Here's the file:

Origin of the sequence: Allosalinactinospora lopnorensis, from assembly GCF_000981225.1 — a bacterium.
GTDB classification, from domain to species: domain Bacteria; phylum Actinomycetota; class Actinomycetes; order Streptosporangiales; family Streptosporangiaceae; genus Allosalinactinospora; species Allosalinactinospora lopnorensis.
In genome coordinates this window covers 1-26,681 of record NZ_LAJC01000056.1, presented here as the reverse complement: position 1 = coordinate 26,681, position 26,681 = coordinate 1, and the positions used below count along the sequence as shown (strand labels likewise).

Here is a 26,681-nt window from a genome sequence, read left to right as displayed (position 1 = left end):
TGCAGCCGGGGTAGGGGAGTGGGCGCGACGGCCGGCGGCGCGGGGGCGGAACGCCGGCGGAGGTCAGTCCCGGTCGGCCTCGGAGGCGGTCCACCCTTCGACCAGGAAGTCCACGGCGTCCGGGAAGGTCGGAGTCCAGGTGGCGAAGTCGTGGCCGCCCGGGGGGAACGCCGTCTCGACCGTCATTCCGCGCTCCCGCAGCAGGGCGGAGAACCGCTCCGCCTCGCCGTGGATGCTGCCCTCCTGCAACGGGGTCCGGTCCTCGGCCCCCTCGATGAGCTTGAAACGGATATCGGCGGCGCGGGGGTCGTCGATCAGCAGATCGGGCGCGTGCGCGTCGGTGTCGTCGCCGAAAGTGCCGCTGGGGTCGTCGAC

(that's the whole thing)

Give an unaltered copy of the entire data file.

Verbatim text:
Origin of the sequence: Allosalinactinospora lopnorensis, from assembly GCF_000981225.1 — a bacterium.
GTDB classification, from domain to species: domain Bacteria; phylum Actinomycetota; class Actinomycetes; order Streptosporangiales; family Streptosporangiaceae; genus Allosalinactinospora; species Allosalinactinospora lopnorensis.
In genome coordinates this window covers 1-26,681 of record NZ_LAJC01000056.1, presented here as the reverse complement: position 1 = coordinate 26,681, position 26,681 = coordinate 1, and the positions used below count along the sequence as shown (strand labels likewise).

Here is a 26,681-nt window from a genome sequence, read left to right as displayed (position 1 = left end):
TGCAGCCGGGGTAGGGGAGTGGGCGCGACGGCCGGCGGCGCGGGGGCGGAACGCCGGCGGAGGTCAGTCCCGGTCGGCCTCGGAGGCGGTCCACCCTTCGACCAGGAAGTCCACGGCGTCCGGGAAGGTCGGAGTCCAGGTGGCGAAGTCGTGGCCGCCCGGGGGGAACGCCGTCTCGACCGTCATTCCGCGCTCCCGCAGCAGGGCGGAGAACCGCTCCGCCTCGCCGTGGATGCTGCCCTCCTGCAACGGGGTCCGGTCCTCGGCCCCCTCGATGAGCTTGAAACGGATATCGGCGGCGCGGGGGTCGTCGATCAGCAGATCGGGCGCGTGCGCGTCGGTGTCGTCGCCGAAAGTGCCGCTGGGGTCGTCGAC